The eponymous Kick-Ass ends up with a Wolverine-style metal skeleton and a higher threshold for pain courtesy of some damaged nerve endings. He then teams up with Batman and Robin – sorry Big Daddy and Hit-Girl – and proceeds to fire rockets from the jetpack he borrowed from them for the big finale.

None of which makes it any less enjoyable, but the ordinary kid pulling on a costume angle didn’t last long. What we end up with is a normal kid who has powers (of a sort) and how he juggles his ordinary life with his secret life. The basic stuff of many a comic book.

Nemesis came next and has been the weakest of the three so far. The original premise is dull and uninspiring – what if Batman was a bad ass? Really tha means  what if someone with the drive and resources of Bruce Wayne decided to use them for nefarious purposes?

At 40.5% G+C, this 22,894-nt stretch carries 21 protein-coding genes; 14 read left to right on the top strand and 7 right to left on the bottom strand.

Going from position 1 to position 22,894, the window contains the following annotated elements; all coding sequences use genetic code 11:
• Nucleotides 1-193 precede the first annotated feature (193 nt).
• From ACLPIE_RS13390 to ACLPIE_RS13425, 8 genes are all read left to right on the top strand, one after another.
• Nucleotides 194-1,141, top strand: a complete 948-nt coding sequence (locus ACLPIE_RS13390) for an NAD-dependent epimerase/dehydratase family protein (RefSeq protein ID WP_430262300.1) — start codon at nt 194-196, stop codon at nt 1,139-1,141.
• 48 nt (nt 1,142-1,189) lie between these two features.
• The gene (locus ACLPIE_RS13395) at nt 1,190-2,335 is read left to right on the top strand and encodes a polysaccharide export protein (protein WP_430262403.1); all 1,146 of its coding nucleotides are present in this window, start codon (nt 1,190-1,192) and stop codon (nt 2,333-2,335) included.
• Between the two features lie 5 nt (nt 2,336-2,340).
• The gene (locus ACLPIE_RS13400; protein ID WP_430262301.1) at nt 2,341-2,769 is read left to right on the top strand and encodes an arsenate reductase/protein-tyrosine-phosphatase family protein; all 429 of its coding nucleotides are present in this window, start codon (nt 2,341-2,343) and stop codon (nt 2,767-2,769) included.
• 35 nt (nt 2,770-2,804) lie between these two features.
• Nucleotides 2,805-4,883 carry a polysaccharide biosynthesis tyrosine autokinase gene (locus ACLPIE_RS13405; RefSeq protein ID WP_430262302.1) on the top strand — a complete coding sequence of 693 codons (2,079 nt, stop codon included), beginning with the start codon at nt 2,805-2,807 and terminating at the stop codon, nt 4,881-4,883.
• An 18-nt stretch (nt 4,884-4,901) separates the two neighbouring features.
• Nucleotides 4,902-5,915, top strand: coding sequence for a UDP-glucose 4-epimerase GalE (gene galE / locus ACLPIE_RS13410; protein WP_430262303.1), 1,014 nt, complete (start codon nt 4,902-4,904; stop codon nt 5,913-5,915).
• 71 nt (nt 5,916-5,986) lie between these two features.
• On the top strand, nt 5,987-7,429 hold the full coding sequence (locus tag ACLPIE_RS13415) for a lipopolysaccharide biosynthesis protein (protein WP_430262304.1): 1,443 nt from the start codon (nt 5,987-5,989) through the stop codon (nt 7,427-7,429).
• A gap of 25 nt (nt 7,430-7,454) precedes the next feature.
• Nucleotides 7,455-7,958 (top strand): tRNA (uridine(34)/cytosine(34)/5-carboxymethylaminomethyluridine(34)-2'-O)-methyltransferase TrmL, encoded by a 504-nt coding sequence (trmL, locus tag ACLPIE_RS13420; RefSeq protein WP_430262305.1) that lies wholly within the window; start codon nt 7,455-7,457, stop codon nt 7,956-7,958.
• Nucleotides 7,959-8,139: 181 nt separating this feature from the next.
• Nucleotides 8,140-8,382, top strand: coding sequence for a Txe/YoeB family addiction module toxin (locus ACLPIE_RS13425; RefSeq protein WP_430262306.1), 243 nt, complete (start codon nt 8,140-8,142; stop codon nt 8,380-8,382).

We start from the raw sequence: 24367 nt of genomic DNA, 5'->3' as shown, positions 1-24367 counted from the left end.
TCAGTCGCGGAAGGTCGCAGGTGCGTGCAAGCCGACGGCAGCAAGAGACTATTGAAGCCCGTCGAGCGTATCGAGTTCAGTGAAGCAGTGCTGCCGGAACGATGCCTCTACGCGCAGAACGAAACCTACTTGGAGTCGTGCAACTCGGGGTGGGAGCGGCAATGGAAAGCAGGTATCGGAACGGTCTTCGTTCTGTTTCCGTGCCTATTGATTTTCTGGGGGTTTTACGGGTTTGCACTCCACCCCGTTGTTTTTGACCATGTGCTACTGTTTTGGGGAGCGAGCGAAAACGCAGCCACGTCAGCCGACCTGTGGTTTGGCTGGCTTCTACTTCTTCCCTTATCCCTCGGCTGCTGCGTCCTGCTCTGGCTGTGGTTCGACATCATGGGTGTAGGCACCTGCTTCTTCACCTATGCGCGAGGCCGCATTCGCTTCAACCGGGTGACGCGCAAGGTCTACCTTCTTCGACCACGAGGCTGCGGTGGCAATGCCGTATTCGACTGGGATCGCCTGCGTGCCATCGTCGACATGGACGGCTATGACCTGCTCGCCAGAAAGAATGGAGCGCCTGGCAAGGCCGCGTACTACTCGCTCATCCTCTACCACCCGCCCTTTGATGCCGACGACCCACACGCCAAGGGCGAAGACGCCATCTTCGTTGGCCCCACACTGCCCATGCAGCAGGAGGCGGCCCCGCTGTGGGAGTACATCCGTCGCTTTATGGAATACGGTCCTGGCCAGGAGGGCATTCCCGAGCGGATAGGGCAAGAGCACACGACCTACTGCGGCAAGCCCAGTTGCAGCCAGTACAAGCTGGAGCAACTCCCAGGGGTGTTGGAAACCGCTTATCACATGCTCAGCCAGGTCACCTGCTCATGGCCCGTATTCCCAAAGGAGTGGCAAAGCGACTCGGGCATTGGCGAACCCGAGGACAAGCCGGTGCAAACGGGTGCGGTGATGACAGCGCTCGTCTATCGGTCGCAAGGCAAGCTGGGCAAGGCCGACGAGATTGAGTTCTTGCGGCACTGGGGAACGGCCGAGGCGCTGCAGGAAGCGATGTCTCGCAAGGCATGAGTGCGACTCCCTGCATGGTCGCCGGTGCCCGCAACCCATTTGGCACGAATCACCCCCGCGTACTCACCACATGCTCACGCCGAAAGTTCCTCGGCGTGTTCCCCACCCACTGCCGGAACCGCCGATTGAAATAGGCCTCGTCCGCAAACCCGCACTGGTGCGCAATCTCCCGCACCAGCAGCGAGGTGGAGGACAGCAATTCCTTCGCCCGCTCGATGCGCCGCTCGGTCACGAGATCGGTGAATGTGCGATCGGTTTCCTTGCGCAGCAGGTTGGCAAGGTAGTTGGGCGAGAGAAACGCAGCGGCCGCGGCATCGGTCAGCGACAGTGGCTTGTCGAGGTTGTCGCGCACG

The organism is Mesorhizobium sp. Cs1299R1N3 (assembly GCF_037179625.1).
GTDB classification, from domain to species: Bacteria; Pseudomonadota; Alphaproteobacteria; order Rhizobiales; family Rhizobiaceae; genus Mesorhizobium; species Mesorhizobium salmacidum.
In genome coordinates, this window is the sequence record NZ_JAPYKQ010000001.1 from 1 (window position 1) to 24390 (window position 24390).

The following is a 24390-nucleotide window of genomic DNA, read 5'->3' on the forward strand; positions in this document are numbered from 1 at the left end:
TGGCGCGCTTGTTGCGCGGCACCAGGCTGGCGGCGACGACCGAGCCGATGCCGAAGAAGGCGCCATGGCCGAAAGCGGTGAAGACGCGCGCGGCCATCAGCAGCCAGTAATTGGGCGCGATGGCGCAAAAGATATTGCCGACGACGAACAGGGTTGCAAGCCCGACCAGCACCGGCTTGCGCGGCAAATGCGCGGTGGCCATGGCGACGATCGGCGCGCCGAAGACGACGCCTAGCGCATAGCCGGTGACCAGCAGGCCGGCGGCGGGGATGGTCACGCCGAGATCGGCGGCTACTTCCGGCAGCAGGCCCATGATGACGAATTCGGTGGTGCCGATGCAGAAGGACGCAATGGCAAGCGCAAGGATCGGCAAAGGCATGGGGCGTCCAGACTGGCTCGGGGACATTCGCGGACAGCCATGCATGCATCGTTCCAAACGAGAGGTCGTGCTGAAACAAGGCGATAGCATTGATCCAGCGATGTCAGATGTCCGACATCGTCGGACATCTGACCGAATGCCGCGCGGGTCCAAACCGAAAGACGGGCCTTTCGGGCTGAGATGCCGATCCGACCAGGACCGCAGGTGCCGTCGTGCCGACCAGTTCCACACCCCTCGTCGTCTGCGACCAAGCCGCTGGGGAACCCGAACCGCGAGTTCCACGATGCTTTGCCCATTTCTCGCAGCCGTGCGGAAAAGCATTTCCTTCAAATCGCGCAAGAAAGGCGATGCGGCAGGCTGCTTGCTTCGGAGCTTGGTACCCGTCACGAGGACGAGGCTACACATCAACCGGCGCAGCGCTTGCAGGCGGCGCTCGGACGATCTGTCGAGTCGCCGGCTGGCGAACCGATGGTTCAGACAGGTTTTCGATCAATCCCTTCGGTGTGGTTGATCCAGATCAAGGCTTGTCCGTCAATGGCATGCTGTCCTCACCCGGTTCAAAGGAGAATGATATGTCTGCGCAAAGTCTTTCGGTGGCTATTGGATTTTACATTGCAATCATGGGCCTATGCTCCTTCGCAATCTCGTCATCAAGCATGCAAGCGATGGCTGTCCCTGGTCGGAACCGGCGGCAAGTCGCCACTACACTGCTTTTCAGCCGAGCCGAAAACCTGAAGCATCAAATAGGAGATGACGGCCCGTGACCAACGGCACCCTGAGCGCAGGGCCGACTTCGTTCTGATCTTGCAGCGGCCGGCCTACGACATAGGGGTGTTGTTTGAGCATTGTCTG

It’s not a new idea, there are many super villains out there who have such resources and have used them for evil, think of Lex Luthor and Luthor Corp or Norman Osborne creating the Green Goblin in Oscorp labs.

There have been three issues so far, and all have been plodding with very much bog standard uninspired storylines. Nemesis is out looking for revenge for some slight on his father and can’t just go straight for the man he feels is responsible he has to make innocent people suffer too.

An unoriginal plotline would be fine if the stories were told with style and panache, but they’re not. Even Millar’s trademark shock tactics don’t come off in this one.

Nemesis artificially inseminates the Police Commissioner’s daughter with her gay brother’s sperm. He then rigs her womb to collapse if a termination is attempted. It smacks of trying too hard, and we know Millar can do better. Apart from that there is some fighting, some killing and not much else really.